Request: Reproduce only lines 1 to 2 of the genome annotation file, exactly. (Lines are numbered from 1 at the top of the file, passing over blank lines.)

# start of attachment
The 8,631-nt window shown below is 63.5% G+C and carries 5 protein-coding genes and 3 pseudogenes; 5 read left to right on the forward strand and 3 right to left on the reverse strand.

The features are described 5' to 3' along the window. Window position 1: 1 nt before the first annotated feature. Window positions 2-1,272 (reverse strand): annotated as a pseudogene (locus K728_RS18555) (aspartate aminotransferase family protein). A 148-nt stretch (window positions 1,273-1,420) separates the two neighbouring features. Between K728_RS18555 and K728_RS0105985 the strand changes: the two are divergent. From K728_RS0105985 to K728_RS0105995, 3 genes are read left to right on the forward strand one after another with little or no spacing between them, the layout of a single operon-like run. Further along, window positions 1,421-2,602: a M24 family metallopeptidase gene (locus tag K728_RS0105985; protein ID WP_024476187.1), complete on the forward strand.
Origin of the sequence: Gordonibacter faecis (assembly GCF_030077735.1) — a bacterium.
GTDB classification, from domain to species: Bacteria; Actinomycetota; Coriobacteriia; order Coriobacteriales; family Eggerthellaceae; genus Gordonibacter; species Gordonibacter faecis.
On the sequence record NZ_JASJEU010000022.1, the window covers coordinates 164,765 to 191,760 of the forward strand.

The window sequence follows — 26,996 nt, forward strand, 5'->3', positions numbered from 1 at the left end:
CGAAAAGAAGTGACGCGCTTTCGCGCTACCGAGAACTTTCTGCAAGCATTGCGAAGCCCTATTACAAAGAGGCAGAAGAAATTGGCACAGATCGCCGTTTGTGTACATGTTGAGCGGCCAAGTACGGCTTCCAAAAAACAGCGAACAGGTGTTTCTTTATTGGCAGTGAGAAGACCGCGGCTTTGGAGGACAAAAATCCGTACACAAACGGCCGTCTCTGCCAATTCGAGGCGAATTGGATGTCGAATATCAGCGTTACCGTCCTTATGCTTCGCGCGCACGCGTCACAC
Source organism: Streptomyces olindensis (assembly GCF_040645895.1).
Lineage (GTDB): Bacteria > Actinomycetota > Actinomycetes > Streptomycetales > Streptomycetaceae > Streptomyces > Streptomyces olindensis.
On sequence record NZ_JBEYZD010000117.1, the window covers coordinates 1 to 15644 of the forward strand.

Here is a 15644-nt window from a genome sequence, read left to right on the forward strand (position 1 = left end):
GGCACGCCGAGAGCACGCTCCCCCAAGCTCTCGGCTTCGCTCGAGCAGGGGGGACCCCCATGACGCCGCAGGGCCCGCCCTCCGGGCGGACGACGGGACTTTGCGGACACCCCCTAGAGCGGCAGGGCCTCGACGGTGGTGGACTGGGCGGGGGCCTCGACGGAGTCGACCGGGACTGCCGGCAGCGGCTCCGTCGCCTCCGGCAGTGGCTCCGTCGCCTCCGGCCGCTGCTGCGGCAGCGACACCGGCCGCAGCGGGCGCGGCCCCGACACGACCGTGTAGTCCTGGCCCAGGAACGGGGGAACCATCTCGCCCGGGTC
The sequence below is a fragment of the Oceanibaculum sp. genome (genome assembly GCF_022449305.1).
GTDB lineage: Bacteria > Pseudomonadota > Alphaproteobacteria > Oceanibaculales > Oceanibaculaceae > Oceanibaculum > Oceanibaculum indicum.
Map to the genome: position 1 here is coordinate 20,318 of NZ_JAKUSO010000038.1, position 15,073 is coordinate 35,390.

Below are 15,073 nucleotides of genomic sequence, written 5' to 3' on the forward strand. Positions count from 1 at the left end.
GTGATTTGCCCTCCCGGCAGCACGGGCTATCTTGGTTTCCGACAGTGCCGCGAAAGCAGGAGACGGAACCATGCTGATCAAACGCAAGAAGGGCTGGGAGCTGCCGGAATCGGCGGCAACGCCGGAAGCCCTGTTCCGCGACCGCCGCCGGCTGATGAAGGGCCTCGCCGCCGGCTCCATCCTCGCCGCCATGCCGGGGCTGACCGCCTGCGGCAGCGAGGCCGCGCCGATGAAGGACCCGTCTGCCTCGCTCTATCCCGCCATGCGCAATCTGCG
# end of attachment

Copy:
The 8,631-nt window shown below is 63.5% G+C and carries 5 protein-coding genes and 3 pseudogenes; 5 read left to right on the forward strand and 3 right to left on the reverse strand.

The features are described 5' to 3' along the window. Window position 1: 1 nt before the first annotated feature. Window positions 2-1,272 (reverse strand): annotated as a pseudogene (locus K728_RS18555) (aspartate aminotransferase family protein). A 148-nt stretch (window positions 1,273-1,420) separates the two neighbouring features. Between K728_RS18555 and K728_RS0105985 the strand changes: the two are divergent. From K728_RS0105985 to K728_RS0105995, 3 genes are read left to right on the forward strand one after another with little or no spacing between them, the layout of a single operon-like run. Further along, window positions 1,421-2,602: a M24 family metallopeptidase gene (locus tag K728_RS0105985; protein ID WP_024476187.1), complete on the forward strand.